Thirteen years ago, when we were still on our roll of celebrating each anniversary in a different city, Kaci and I moved to Kazakhstan. We didn’t just move there to find strange new cities for our anniversaries, although we did do that. We were there to work with college students. We taught English classes and quickly met lots of students. It was easy to start conversations in English with our students, to get through the basic greetings, but it was often difficult to keep the conversations going. We couldn’t understand them. They couldn’t understand us. They couldn’t find the words to say what they wanted to say. We couldn’t get across what we were trying to say. It was tiring.
I had ways to cope, though. I would smile and say, “Oh, ok” to something a student said, assuming (and hoping) it was just a statement that did not require a response from me. When I asked a question but got no response from the student, I made some effort to be understood, but would quickly give up. If I could tell it was hard for the student and I was losing them, I would let the conversation die, telling myself that we at least gave it a try.
During those early days I came home to our flat one afternoon to find Kaci and a group of girls sitting and talking with each other. As I eavesdropped, I heard Kaci persevere in her conversations long past what I would have done or expected. When she couldn’t understand them, she did not bluff her way through, and she did not allow them to do so either. She made them repeat their words. She re-said what she wanted them to hear in different ways with different words until they understood. It drove me crazy. To my surprise, however, the conversations, and, therefore, the newly formed friendships moved slowly forward. The girls didn’t leave. They stayed. They came back again. More students came. I eventually learned through Kaci’s example to persevere more with the students God brought my way, but to care for them and connect with them through the difficulties of language and culture in the ways Kaci did for two solid years was something I couldn’t do.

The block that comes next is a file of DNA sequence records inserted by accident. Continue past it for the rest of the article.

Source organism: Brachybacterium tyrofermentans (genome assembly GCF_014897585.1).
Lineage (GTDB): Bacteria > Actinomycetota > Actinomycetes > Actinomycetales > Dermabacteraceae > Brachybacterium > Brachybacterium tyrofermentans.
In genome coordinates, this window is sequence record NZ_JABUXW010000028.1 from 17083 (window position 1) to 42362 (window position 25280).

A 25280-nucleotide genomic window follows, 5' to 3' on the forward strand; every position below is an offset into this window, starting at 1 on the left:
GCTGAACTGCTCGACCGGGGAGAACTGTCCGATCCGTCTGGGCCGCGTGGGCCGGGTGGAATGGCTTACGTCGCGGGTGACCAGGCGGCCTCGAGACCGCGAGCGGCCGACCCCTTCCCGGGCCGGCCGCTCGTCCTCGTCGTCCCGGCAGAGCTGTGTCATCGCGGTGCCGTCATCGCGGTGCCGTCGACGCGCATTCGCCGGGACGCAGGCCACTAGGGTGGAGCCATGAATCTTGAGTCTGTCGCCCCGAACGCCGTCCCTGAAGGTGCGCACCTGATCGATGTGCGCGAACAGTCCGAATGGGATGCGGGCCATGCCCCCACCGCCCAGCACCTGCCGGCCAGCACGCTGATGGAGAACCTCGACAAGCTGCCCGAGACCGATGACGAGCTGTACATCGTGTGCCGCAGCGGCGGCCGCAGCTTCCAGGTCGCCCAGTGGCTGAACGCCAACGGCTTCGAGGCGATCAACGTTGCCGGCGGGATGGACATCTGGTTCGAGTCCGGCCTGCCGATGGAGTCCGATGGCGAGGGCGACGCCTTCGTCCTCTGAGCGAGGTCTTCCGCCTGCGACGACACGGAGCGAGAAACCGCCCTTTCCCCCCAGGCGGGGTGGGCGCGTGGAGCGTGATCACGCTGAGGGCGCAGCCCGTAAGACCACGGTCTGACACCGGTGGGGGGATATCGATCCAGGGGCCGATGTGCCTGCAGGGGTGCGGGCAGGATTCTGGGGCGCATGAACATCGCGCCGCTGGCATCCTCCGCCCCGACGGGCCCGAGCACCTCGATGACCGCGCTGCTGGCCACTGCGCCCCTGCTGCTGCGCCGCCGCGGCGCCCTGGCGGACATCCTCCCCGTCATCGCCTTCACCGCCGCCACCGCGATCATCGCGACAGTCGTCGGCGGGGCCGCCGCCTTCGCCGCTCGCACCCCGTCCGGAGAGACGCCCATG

|Kaci and some of her girls cooking and talking in our Kazakhstan kitchen|